Energy Investing: Commodities

By Nick Hodge, Jeff Siegel, Christian DeHaemer, Keith Kohl

Commodities are the raw materials that form the foundation of the energy market. The three classes of commodities are agricultural, energy, and metals. The bulk of these trades are made by consumers and producers of the commodity to manage price risk.

A utility that burns natural gas can use the commodities market to hedge against a future rise in price. Conversely, a company that produces natural gas can use the commodity market to hedge against declines in price.

You’re not a consumer or producer, so you’d simply be trading contracts to profit from price swings, selling the contract before having to take delivery of the natural gas.

Exchanges administer commodities trading in futures markets. Through your futures commission merchant or introducing broker, you can buy contracts for a specific quantity at the determined price to be delivered on a future date. This table lists the exchanges on which energy commodities are traded.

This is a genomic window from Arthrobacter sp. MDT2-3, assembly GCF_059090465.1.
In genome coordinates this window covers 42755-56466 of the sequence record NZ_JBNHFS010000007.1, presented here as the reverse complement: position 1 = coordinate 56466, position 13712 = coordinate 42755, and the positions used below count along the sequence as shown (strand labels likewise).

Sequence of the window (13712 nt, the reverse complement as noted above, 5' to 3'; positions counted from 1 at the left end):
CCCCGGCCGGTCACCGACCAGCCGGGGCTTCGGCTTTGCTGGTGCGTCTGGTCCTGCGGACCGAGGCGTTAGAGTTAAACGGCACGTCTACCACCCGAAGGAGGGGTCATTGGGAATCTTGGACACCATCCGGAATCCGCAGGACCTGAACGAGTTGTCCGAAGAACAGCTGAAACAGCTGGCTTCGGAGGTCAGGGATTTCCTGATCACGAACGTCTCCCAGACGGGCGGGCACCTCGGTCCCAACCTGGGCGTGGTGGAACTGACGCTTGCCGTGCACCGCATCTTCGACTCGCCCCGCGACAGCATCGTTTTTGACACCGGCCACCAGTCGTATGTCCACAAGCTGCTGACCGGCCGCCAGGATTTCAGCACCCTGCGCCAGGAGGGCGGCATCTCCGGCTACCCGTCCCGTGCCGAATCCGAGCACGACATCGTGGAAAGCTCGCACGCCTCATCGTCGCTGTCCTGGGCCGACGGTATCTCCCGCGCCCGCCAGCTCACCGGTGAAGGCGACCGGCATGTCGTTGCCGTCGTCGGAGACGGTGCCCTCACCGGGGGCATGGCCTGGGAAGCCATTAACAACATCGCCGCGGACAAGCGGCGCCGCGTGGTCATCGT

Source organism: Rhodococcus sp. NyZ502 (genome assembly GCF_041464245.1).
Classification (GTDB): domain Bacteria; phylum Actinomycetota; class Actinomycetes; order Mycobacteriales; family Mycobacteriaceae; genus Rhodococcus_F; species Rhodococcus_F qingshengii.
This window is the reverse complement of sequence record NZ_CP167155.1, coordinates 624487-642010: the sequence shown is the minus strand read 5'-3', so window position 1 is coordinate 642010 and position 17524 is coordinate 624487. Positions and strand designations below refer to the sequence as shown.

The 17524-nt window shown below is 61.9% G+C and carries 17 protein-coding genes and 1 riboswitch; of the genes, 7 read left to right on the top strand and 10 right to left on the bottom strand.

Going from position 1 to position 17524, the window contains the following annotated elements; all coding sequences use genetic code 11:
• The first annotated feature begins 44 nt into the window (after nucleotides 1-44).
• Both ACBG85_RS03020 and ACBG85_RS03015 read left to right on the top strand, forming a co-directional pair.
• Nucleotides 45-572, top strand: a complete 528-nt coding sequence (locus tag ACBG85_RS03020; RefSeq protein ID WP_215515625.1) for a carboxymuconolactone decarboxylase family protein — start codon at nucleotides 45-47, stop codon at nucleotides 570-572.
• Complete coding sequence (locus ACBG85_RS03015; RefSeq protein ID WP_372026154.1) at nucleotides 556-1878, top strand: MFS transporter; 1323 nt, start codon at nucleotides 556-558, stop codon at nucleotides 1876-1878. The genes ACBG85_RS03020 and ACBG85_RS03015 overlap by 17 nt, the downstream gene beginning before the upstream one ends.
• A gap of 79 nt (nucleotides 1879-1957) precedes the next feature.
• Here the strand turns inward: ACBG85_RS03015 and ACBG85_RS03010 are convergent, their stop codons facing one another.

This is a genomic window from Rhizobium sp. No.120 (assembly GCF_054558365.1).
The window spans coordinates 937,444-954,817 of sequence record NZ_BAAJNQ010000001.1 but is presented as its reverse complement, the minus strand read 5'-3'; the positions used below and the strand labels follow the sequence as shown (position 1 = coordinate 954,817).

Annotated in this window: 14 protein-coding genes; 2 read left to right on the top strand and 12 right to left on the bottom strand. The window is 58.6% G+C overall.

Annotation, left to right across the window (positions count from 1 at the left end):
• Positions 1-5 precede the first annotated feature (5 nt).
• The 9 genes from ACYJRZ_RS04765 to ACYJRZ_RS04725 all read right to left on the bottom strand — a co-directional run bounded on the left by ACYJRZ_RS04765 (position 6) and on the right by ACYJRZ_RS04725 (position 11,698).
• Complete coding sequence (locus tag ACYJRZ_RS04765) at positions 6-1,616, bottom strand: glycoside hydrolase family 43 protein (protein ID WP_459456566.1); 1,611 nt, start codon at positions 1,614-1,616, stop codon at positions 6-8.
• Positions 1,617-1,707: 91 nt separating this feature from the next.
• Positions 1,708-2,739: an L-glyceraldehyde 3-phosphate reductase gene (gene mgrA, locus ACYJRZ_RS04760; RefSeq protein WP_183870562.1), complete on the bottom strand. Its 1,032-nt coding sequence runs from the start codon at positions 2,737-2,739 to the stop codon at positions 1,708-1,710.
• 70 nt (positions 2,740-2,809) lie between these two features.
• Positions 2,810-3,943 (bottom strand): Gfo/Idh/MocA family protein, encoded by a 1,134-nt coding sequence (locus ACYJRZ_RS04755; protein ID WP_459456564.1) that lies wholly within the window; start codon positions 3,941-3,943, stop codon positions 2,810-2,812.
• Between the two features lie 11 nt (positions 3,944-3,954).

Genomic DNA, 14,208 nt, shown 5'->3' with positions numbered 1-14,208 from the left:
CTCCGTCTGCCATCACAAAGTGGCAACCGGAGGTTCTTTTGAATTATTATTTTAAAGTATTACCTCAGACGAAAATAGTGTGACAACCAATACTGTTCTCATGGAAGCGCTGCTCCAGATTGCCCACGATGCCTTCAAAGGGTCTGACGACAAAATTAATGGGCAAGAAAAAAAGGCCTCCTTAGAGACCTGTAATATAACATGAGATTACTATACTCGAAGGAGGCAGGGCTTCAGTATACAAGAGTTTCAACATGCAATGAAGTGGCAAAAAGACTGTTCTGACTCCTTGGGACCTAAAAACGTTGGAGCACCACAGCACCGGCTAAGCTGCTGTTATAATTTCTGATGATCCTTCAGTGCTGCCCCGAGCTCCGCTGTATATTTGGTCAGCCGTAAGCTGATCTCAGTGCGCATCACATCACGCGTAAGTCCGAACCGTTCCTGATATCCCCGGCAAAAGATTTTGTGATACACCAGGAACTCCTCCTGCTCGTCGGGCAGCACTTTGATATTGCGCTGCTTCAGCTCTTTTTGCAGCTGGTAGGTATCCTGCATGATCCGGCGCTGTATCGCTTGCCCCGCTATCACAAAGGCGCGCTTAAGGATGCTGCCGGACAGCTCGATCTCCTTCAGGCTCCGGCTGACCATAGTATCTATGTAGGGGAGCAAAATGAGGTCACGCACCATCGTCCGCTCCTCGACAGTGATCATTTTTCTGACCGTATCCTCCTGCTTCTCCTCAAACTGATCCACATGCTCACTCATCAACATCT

Exchanges for Energy Commodities
Exchange Name Commodities Traded
Chicago Board of Trade (CBOT) Ethanol
Intercontinental Exchange (ICE) Crude oil, electricity, natural gas
Kansas City Board of Trade (KCBT) Natural gas
New York Board of Trade (NYBOT) Ethanol
New York Mercantile Exchange (NYMEX) Crude oil, electricity, gasoline, heating oil, natural gas,

The CBOT, KCBT, and NYMEX are all part of the Chicago Mercantile Exchange (CME) Group, which also owns 90 percent of the Dow Jones indexes, including the Dow Jones Industrial Average. The Intercontinental Exchange owns the New York Stock Exchange.

Trading futures is inherently complex because it involves contracts, various units of measurement, hedging, and leverage. Because of this, you can lose more than just the original capital you use to invest. If you don’t fully understand the nature of futures contracts or aren’t comfortable delegating control of your account to a professional, it’s best to invest in energy using other methods.